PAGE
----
I learned a long time ago that, if you want real answers to the existential questions of life, make sure there isn’t a governing body standing between you and the answers.
There will be no sporting nirvana, no panacea of competition so long as there are bodies like the NCAA and FIFA involved in the process.
From a practical standpoint, someone needs to make sure the trains run on time. And by that I mean someone needs to keep an eye on the bottom line, too.
At the same time, that means there will always be discussions about how time and money is allocated by these oversight groups and decisions will always get a good, sound second-guessing.
For example, I spent years railing about the way soccer and hockey treated overtime. Really? Penalty shots?
Why not have basketball do the same thing? If the game ends in a tie, why not have the winner determined by shooting free throws? It’s the same thing.
Over the years, I have grudgingly come to accept it as part of the way the game is played. Besides, from a practical standpoint and as a sportswriter who works on deadline, having a winner determined before your editors begin screaming for your copy is a good thing. I like that.
Other subjects remain open to debate.
This one has been eating at me lately: Why does the Washington Interscholastic Activities Association not crown a state wrestling team champion?
We spend a great deal of time promoting high school sports as team sports. Coaches approach them and coach them as team sports. We enjoy them as team sports.
And at the end of the wrestling season, the state treats it as a collection of individual champions.
“We should have state champions in every weight,” East Valley wrestling coach Craig Hanson said. “But we should also crown a team champion.”
I’m not quibbling about these championships – they are a great idea and they are a vital part of the state championship landscape.
I just think they don’t go far enough.
We should crown a team champion.
A wrestling season is really two different seasons rolled into one. A dual meet season, the type that identifies league championships, and a tournament season.
When you talk to coaches, they will differentiate between the two types of teams. They will readily admit that their team may not be a great dual-meet team, but that it should be a good tournament team. Or vice versa.
The difference is simple: A dual meet team competes at each and every weight class, from 106 pounds all the way through 285. One wrestler per class, and may the best lineup win.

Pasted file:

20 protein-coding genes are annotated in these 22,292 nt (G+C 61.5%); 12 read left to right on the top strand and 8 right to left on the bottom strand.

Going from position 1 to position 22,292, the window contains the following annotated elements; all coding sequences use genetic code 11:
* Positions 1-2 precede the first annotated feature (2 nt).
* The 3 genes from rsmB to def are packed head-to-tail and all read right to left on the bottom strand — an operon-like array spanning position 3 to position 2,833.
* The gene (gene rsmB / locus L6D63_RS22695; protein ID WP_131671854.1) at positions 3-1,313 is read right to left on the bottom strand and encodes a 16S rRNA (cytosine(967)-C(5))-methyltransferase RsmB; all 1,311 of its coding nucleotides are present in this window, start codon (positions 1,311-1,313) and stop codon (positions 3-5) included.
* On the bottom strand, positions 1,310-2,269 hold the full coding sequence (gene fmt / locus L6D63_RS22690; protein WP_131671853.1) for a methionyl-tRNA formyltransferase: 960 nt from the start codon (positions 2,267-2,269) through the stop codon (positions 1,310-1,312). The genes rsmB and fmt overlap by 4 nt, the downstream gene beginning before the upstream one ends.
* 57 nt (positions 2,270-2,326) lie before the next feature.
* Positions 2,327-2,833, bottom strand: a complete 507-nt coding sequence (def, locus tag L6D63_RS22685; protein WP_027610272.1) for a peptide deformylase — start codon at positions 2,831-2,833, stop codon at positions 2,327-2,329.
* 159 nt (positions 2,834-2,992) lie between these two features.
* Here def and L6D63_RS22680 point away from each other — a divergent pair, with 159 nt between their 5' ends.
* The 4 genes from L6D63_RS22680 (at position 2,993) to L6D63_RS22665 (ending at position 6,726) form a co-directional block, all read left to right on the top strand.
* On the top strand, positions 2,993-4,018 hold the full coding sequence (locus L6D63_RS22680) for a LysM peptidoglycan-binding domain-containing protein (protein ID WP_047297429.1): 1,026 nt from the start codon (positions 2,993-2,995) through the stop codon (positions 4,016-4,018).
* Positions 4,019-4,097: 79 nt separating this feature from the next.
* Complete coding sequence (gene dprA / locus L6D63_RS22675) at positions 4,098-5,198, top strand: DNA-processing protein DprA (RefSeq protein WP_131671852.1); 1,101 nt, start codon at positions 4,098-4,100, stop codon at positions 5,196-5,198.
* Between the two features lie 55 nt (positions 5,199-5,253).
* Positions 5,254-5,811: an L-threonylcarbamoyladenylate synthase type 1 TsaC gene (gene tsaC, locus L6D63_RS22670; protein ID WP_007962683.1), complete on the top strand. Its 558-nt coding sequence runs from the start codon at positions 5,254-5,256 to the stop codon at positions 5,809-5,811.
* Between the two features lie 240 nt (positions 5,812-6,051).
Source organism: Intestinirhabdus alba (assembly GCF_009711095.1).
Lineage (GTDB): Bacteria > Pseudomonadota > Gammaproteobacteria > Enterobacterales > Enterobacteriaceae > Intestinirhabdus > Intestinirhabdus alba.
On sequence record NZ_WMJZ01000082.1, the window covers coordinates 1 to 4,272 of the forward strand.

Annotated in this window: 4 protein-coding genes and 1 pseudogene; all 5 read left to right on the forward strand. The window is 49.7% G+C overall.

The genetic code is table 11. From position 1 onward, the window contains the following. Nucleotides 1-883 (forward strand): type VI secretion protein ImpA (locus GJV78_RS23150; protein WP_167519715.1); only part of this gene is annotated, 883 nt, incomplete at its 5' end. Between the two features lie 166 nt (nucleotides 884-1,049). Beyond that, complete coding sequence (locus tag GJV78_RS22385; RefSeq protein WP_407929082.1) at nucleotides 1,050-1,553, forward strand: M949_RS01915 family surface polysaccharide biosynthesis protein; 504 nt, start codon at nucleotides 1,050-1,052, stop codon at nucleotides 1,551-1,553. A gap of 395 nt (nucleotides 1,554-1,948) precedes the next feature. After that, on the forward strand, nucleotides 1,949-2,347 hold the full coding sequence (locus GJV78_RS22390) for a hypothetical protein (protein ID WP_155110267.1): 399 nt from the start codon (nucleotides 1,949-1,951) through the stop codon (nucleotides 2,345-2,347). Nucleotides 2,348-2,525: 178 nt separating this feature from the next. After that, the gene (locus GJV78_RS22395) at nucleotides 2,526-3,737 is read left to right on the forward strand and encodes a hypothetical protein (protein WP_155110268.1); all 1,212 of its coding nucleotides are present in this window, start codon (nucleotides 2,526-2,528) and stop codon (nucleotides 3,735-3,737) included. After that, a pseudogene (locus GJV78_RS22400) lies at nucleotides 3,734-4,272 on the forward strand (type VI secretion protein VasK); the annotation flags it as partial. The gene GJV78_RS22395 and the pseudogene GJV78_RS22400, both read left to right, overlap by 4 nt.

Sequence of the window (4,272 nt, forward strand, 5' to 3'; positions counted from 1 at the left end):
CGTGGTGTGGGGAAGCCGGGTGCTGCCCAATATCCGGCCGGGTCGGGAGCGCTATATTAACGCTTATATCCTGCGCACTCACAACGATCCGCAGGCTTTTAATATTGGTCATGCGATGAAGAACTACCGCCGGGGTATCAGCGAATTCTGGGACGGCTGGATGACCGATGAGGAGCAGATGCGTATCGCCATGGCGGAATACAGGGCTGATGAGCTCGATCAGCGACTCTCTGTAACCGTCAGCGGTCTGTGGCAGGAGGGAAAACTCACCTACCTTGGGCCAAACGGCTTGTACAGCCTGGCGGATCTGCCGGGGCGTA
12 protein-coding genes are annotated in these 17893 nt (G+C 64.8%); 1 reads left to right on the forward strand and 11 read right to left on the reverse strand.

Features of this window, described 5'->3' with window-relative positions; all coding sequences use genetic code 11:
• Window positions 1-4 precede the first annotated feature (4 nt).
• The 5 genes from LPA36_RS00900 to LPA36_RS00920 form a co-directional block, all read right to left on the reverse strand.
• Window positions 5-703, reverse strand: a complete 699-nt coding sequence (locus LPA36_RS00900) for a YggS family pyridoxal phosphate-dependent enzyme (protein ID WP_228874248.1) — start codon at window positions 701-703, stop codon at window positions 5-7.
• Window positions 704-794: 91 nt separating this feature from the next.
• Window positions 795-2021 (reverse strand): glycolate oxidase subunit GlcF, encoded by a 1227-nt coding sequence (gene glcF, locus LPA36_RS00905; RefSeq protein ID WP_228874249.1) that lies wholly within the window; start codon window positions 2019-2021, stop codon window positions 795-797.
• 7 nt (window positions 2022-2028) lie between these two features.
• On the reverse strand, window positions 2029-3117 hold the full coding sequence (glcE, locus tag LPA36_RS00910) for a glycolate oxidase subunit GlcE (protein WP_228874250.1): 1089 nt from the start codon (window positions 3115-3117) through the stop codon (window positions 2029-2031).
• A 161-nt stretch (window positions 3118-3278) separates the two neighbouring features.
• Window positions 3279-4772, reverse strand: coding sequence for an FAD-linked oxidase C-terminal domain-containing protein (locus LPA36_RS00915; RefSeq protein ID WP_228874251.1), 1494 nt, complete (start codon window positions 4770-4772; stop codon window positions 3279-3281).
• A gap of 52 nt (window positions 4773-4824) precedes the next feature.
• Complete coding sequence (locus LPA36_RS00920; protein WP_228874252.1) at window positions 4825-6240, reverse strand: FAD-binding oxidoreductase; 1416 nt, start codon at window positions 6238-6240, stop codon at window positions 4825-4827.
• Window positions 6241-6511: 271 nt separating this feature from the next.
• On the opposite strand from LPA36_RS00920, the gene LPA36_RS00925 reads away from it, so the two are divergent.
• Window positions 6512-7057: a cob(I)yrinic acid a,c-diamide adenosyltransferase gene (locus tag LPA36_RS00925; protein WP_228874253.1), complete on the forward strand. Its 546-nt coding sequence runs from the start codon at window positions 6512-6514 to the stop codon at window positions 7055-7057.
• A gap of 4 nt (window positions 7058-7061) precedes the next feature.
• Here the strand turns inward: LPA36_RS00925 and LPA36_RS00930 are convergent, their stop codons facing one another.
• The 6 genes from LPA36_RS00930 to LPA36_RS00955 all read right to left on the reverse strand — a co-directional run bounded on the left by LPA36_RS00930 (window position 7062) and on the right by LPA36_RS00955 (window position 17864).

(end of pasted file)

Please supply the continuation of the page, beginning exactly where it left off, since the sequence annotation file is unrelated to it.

That’s not as easy as it sounds. High school athletes don’t always distribute themselves evenly across the spectrum. Most teams end up with a logjam at some weights and scramble to fill others.
And as the wrestlers get heavier, their style changes. They get bigger and use leverage differently. And they get stronger.
And then there’s the strategy that goes into dual meets. Coaches work their lineup to create the most advantageous matches for their teams. That element is lacking from the tournament format.
A good dual meet team can be an effective tournament team, but good tournament teams aren’t necessarily good in a dual meet.
Tournament teams can make up for a lack in some weights with depth in others. If, say, you have two stellar 145 pounders, you can enter them both. You will occasionally see multiple wrestlers from one school compete against each other in tournament finals.
And, frankly, if you have a handful of stellar individual wrestlers who can reach the finals at a tournament, you will score well.
Hanson is an outspoken advocate for creating a team championship format.
“It just makes sense to me,” he insists. “You go all the way through the league season and crown a league champion and then scrap the whole format. It would only add one more week to the season to crown a state team champion.”
That desire is a big part of why Hanson created his annual Dream Duals tournament, which crowns a team champion rather than individual weight class titles. That tournament has become an institution on area teams’ schedules – and the schedules of top teams across the state.
And for now, it’s just going to have to be enough.
Steve Christilaw can be reached at email@example.com.
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